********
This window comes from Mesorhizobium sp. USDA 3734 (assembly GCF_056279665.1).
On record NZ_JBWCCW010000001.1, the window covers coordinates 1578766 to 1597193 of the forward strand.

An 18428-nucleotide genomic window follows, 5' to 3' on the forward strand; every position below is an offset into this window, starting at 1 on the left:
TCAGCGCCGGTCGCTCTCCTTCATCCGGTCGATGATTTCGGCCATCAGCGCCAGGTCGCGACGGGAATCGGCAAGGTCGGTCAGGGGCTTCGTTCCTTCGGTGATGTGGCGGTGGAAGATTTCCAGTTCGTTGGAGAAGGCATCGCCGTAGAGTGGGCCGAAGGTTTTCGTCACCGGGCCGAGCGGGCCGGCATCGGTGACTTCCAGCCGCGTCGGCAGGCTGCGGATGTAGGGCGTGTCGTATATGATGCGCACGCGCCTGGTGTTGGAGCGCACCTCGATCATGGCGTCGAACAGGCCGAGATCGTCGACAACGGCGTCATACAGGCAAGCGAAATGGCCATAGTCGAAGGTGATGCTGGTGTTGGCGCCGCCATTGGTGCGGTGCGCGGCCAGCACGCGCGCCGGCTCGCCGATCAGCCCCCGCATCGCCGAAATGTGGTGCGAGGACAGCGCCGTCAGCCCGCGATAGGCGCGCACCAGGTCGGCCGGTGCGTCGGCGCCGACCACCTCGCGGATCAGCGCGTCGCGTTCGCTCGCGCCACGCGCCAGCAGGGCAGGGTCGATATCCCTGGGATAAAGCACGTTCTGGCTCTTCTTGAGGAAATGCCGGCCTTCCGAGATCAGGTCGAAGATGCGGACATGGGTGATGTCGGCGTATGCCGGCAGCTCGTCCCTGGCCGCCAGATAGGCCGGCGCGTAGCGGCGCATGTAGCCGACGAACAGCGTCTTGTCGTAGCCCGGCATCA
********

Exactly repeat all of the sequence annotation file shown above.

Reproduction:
This window comes from Mesorhizobium sp. USDA 3734 (assembly GCF_056279665.1).
On record NZ_JBWCCW010000001.1, the window covers coordinates 1578766 to 1597193 of the forward strand.

An 18428-nucleotide genomic window follows, 5' to 3' on the forward strand; every position below is an offset into this window, starting at 1 on the left:
TCAGCGCCGGTCGCTCTCCTTCATCCGGTCGATGATTTCGGCCATCAGCGCCAGGTCGCGACGGGAATCGGCAAGGTCGGTCAGGGGCTTCGTTCCTTCGGTGATGTGGCGGTGGAAGATTTCCAGTTCGTTGGAGAAGGCATCGCCGTAGAGTGGGCCGAAGGTTTTCGTCACCGGGCCGAGCGGGCCGGCATCGGTGACTTCCAGCCGCGTCGGCAGGCTGCGGATGTAGGGCGTGTCGTATATGATGCGCACGCGCCTGGTGTTGGAGCGCACCTCGATCATGGCGTCGAACAGGCCGAGATCGTCGACAACGGCGTCATACAGGCAAGCGAAATGGCCATAGTCGAAGGTGATGCTGGTGTTGGCGCCGCCATTGGTGCGGTGCGCGGCCAGCACGCGCGCCGGCTCGCCGATCAGCCCCCGCATCGCCGAAATGTGGTGCGAGGACAGCGCCGTCAGCCCGCGATAGGCGCGCACCAGGTCGGCCGGTGCGTCGGCGCCGACCACCTCGCGGATCAGCGCGTCGCGTTCGCTCGCGCCACGCGCCAGCAGGGCAGGGTCGATATCCCTGGGATAAAGCACGTTCTGGCTCTTCTTGAGGAAATGCCGGCCTTCCGAGATCAGGTCGAAGATGCGGACATGGGTGATGTCGGCGTATGCCGGCAGCTCGTCCCTGGCCGCCAGATAGGCCGGCGCGTAGCGGCGCATGTAGCCGACGAACAGCGTCTTGTCGTAGCCCGGCATCA